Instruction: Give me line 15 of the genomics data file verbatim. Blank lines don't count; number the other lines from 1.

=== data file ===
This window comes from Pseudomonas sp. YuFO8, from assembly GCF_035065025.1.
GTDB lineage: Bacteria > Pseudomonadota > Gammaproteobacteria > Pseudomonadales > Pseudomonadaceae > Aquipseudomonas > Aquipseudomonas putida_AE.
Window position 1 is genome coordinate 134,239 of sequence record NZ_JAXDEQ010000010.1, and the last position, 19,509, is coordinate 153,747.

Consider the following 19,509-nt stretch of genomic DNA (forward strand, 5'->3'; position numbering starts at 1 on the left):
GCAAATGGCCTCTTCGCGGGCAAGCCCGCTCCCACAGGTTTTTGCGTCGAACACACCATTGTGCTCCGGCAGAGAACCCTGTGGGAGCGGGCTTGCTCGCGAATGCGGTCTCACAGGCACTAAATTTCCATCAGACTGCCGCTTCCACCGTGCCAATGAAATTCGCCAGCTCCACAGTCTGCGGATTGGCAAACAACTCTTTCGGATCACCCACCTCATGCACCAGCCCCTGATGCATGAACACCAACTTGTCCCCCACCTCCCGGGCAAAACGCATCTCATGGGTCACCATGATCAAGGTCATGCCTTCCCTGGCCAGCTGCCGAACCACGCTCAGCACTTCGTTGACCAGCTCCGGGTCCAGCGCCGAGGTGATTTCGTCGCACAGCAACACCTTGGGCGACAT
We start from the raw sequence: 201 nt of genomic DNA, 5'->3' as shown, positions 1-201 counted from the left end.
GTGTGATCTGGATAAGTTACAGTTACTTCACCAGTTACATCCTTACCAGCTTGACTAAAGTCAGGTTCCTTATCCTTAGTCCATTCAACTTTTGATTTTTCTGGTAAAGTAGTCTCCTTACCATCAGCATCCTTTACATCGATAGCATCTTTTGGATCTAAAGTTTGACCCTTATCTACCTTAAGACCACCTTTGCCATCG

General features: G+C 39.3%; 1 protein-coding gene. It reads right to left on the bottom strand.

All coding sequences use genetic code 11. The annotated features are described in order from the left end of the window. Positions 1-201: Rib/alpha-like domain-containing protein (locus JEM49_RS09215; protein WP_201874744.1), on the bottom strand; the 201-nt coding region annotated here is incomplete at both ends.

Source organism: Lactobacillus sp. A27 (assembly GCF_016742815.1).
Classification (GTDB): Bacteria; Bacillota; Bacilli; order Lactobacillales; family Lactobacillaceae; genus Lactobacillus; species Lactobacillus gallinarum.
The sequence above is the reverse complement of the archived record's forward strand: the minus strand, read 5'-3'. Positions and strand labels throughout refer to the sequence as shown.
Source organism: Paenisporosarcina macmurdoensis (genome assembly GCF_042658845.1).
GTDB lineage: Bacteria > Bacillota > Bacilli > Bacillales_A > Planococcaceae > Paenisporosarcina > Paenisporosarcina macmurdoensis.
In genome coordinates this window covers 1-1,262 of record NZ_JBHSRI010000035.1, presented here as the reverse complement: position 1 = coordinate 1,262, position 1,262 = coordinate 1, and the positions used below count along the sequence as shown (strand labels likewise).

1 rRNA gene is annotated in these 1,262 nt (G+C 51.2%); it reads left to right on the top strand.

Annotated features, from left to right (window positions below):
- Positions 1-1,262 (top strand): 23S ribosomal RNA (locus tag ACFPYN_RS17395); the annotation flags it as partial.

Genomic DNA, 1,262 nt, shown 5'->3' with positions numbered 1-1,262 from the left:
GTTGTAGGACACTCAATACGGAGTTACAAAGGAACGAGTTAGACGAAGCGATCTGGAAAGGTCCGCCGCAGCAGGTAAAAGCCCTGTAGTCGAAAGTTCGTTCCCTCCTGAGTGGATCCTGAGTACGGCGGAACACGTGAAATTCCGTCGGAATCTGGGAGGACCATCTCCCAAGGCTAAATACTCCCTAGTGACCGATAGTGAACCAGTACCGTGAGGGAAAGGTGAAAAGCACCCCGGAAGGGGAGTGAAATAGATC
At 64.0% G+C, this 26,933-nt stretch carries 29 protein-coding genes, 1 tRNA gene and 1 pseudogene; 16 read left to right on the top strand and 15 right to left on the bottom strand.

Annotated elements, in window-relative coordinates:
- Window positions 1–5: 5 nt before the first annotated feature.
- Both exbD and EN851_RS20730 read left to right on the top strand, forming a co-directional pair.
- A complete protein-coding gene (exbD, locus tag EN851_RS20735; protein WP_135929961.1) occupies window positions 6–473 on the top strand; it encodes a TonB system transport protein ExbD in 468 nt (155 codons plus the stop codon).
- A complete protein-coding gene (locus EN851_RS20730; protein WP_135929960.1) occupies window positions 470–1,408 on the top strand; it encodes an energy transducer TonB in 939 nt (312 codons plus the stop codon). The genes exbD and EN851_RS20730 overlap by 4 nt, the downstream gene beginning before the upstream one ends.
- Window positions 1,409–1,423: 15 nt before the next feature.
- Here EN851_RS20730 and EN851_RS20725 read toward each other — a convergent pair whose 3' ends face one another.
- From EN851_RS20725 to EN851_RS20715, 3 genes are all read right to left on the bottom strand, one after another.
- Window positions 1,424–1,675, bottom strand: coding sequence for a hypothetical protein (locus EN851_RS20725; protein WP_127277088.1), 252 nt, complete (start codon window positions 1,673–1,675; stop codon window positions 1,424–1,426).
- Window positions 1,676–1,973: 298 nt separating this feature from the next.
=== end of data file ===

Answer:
In genome coordinates this window covers 1-1,262 of record NZ_JBHSRI010000035.1, presented here as the reverse complement: position 1 = coordinate 1,262, position 1,262 = coordinate 1, and the positions used below count along the sequence as shown (strand labels likewise).